No Two People:
Andrew Lister & Rosie Vohra

No Two People, courtesy of the artists. Photo by Mike Winnard.

It would be easy to assume that Assembly House’s most recent exhibition is a tale of ‘master and protégé’, a former lecturer and student reuniting again for a grande finale. No Two People, featuring Andrew Lister and Rosie Vohra, is not another example of the overused cliché so often rehashed in film and television. It’s more the story of ‘master and master’, two delightfully refined artists of different ages embracing wit, comedy and an interest in traditional painting with seamless collaboration. The two artists share a history at Leeds Arts University: Vohra graduated from Fine Art in 2013 and Lister tutored on the same course until a few years ago.

Upon entering the gallery in Assembly House’s project space Vohra’s Calendar Triptych (2017) lies as if it has fallen to the floor from the open beams above. Each acts ‘independently, but as a family’ the artist tells me and references both the modernist Italian painter Domenico Gnoli and more contemporary comic book art. Made from modrock and painted with folds hiding parts of the surface, each of the three objects entices you to get close and personal and peer underneath to find marks of the maker with childlike inquisitiveness.

It’s exactly this kind of interaction that both Vohra and Lister envisaged from the audience. In a successful attempt to bring the space to life, the floor has been laid diagonally with a checkered yellow vinyl that leads the eyes and feet to every artwork as if leading a bishop to an unguarded pawn in chess. The bubbles in the texture are circumstantial and not intended, and yet when speaking about this chance happening both Lister and Vohra are in agreement that it elevates the show.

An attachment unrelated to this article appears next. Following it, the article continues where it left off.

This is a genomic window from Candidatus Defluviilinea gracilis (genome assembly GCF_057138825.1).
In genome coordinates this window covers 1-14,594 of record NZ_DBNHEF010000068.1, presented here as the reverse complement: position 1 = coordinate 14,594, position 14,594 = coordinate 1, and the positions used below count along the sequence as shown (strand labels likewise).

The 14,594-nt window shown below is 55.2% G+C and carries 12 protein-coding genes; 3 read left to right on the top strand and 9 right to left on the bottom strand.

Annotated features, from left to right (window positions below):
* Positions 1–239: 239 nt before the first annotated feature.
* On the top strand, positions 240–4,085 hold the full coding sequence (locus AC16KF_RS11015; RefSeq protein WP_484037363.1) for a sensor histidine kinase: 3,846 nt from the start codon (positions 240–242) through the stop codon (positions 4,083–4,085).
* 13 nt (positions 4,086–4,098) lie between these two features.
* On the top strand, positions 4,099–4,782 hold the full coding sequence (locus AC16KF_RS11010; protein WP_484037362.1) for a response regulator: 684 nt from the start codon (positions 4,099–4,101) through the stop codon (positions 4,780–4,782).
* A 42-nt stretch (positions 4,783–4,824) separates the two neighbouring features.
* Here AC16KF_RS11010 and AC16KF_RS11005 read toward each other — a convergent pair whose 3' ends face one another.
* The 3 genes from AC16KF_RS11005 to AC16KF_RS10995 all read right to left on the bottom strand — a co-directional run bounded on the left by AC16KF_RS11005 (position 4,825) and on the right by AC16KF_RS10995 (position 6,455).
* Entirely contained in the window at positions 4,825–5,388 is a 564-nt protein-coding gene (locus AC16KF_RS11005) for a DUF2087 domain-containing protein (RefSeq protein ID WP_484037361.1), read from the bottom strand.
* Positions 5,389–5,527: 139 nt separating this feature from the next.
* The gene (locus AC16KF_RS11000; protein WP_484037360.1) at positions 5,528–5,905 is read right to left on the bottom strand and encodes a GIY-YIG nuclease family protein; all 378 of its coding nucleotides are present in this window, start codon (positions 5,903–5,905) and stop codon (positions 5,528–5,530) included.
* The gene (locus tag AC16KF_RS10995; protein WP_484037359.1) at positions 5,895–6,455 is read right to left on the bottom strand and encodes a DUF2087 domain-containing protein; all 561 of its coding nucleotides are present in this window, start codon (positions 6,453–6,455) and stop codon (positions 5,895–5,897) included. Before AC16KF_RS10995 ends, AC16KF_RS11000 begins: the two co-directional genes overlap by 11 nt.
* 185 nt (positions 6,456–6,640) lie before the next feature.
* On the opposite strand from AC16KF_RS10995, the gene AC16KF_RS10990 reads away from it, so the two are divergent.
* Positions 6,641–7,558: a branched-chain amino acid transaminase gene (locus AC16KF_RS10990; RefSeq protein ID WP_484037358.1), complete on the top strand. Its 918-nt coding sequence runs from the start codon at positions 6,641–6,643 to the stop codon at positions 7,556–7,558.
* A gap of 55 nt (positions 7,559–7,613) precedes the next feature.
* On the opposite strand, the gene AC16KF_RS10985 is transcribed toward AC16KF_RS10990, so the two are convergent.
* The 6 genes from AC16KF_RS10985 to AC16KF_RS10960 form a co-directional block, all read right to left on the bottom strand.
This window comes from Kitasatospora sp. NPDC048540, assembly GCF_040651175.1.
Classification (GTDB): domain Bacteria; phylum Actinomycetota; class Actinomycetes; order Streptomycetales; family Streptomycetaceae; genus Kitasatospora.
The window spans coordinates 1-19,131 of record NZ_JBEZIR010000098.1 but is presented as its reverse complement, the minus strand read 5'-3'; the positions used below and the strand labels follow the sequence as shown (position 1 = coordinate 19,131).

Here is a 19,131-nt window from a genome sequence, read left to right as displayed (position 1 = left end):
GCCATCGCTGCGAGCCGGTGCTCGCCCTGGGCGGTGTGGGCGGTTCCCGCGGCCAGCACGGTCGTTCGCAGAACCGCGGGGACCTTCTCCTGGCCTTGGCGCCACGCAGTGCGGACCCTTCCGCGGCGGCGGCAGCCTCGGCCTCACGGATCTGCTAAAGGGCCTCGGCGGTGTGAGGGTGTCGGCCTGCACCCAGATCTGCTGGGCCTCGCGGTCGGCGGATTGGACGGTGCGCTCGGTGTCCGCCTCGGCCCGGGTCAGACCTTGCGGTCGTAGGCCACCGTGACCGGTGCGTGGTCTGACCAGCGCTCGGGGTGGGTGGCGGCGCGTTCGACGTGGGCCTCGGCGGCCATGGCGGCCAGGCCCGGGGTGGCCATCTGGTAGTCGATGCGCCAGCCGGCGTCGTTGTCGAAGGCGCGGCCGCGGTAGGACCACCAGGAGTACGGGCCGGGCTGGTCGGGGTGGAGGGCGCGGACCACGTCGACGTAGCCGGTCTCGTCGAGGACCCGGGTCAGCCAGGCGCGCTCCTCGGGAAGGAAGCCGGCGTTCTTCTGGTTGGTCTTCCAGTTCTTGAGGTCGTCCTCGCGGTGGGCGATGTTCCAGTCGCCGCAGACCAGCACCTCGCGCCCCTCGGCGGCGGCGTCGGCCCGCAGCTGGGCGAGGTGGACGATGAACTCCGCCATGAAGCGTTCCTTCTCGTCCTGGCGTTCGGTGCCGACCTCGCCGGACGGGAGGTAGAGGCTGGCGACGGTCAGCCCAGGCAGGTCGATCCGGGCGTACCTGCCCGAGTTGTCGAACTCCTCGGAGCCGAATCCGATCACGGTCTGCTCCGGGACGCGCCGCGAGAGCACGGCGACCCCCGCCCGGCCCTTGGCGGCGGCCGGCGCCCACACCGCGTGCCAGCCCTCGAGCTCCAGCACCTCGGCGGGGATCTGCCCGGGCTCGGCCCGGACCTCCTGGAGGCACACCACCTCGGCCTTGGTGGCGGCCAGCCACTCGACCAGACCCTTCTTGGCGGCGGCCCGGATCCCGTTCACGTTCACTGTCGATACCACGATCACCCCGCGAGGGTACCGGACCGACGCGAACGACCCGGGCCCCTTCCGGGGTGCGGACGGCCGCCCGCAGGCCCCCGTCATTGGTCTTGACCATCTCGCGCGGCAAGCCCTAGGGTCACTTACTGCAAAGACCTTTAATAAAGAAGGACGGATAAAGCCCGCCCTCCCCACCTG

For Lister, layering is a road well travelled within his work. ‘Portrait of Helen Mirren’ (2016), in particular, stands out with thematic layers: Queen Elizabeth II is the paintings muse, albeit with a front tooth missing. Humour aside, with the recent revelations regarding the Paradise Papers that showed the Queen benefitting from offshore tax havens, the painting evokes questions of transparency, faux and public identity. The work is exquisitely detailed with an oval canvas as if an oversized family photo. In 2010 the Queen was described as having a ‘wonderful sense of the absurd’, a description that could easily be used for ‘Portrait of Helen Mirren’ and, indeed, the whole of No Two People.

Public identity and reproduction is further explored through Lister’s multiple paintings of Christ amongst the gallery, none more so than in ‘Dead Christ in a Box’ (2017). Christ lies horizontal, painted onto the the inside of an old vegetable box that is hung on the wall like a landscape painting with protruding nails sticking out that work to balance between painting and sculpture. Quite fitting for the time of year the veg box is reminiscent of a child’s nativity and offers another example of Lister and Vohra’s shared interest in the intersection between painting and sculpture.  

No Two People is an enigmatic display of two artists plying their trade from similar starting points. Where Vohra starts from Indian miniatures and Lister starts with European painters, their initial research is quite traditional. The final product, however, is nothing short of remarkable.

No Two People: Andrew Lister & Rosie Vohra, Assembly House Studios, 2 – 7 November 2017.

Liam McCabe is a writer and curator based in Leeds.

Published 18.11.2017 by Elspeth Mitchell in Explorations

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